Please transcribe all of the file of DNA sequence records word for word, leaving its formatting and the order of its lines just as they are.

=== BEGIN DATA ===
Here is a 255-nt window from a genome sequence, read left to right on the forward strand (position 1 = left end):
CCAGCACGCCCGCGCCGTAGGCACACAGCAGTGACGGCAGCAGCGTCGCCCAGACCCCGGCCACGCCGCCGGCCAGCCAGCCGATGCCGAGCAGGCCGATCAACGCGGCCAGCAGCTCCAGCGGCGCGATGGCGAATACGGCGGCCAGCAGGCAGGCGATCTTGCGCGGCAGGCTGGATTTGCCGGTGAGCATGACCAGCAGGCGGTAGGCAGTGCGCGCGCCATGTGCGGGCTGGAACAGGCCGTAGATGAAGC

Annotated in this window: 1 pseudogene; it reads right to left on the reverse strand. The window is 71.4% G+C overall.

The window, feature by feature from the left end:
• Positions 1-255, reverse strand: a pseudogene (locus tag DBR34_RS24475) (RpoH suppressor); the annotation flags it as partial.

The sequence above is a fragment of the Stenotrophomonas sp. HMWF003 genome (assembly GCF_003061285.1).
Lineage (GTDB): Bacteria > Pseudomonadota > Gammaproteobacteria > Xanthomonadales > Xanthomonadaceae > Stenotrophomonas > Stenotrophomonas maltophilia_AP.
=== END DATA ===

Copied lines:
Here is a 255-nt window from a genome sequence, read left to right on the forward strand (position 1 = left end):
CCAGCACGCCCGCGCCGTAGGCACACAGCAGTGACGGCAGCAGCGTCGCCCAGACCCCGGCCACGCCGCCGGCCAGCCAGCCGATGCCGAGCAGGCCGATCAACGCGGCCAGCAGCTCCAGCGGCGCGATGGCGAATACGGCGGCCAGCAGGCAGGCGATCTTGCGCGGCAGGCTGGATTTGCCGGTGAGCATGACCAGCAGGCGGTAGGCAGTGCGCGCGCCATGTGCGGGCTGGAACAGGCCGTAGATGAAGC

Annotated in this window: 1 pseudogene; it reads right to left on the reverse strand. The window is 71.4% G+C overall.

The window, feature by feature from the left end:
• Positions 1-255, reverse strand: a pseudogene (locus tag DBR34_RS24475) (RpoH suppressor); the annotation flags it as partial.

The sequence above is a fragment of the Stenotrophomonas sp. HMWF003 genome (assembly GCF_003061285.1).
Lineage (GTDB): Bacteria > Pseudomonadota > Gammaproteobacteria > Xanthomonadales > Xanthomonadaceae > Stenotrophomonas > Stenotrophomonas maltophilia_AP.